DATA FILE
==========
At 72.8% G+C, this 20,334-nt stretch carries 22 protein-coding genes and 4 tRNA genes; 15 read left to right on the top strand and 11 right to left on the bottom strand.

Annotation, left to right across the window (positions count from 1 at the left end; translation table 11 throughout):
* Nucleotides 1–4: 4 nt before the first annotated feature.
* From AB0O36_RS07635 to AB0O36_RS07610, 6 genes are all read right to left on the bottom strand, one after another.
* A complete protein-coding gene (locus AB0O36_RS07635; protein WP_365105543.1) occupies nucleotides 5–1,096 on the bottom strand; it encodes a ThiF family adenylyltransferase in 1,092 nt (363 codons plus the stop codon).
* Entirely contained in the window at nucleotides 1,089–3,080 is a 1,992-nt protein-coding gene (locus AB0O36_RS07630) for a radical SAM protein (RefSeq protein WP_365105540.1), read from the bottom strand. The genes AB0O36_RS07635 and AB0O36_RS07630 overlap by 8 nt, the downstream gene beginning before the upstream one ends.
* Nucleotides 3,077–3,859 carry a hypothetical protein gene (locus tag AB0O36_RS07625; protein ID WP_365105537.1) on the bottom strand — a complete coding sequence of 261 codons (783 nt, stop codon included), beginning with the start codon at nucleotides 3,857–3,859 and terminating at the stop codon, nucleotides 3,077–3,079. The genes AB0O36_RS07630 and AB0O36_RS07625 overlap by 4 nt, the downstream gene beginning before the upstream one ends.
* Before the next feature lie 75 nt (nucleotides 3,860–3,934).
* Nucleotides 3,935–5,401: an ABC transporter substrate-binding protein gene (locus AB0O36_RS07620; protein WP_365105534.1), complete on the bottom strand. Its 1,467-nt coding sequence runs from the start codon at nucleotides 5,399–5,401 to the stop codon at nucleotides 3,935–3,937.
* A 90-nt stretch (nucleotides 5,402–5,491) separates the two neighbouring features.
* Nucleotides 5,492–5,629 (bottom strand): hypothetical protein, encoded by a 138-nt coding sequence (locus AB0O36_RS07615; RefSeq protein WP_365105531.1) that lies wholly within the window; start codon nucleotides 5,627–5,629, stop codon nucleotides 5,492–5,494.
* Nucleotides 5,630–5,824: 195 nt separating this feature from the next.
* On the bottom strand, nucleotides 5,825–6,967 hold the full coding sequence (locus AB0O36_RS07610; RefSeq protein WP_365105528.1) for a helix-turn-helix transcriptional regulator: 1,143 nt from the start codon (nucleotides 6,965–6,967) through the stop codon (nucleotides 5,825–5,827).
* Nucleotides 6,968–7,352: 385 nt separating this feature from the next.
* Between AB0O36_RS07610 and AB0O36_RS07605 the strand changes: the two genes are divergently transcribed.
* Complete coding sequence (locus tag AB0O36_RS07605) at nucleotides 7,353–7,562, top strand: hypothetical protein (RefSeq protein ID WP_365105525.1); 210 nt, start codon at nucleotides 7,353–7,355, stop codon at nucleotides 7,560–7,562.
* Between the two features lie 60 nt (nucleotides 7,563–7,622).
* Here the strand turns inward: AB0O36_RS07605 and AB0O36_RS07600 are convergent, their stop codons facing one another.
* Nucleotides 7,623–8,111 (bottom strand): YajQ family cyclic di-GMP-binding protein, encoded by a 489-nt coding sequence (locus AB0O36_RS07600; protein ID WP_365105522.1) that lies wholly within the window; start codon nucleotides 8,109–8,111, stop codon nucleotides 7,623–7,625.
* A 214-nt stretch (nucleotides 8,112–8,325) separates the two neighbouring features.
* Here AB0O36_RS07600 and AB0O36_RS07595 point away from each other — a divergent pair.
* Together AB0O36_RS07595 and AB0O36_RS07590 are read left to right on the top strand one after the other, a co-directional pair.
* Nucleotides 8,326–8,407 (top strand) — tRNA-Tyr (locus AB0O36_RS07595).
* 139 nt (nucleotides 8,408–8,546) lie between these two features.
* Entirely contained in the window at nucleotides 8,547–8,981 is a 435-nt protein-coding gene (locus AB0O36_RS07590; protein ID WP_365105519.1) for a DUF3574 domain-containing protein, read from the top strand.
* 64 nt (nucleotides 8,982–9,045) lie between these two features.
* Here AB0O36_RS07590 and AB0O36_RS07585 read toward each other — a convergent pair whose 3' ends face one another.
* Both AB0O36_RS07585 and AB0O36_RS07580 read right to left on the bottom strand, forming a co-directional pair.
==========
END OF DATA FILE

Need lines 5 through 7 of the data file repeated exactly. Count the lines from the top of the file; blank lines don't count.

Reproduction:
* A complete protein-coding gene (locus AB0O36_RS07635; protein WP_365105543.1) occupies nucleotides 5–1,096 on the bottom strand; it encodes a ThiF family adenylyltransferase in 1,092 nt (363 codons plus the stop codon).
* Entirely contained in the window at nucleotides 1,089–3,080 is a 1,992-nt protein-coding gene (locus AB0O36_RS07630) for a radical SAM protein (RefSeq protein WP_365105540.1), read from the bottom strand. The genes AB0O36_RS07635 and AB0O36_RS07630 overlap by 8 nt, the downstream gene beginning before the upstream one ends.
* Nucleotides 3,077–3,859 carry a hypothetical protein gene (locus tag AB0O36_RS07625; protein ID WP_365105537.1) on the bottom strand — a complete coding sequence of 261 codons (783 nt, stop codon included), beginning with the start codon at nucleotides 3,857–3,859 and terminating at the stop codon, nucleotides 3,077–3,079. The genes AB0O36_RS07630 and AB0O36_RS07625 overlap by 4 nt, the downstream gene beginning before the upstream one ends.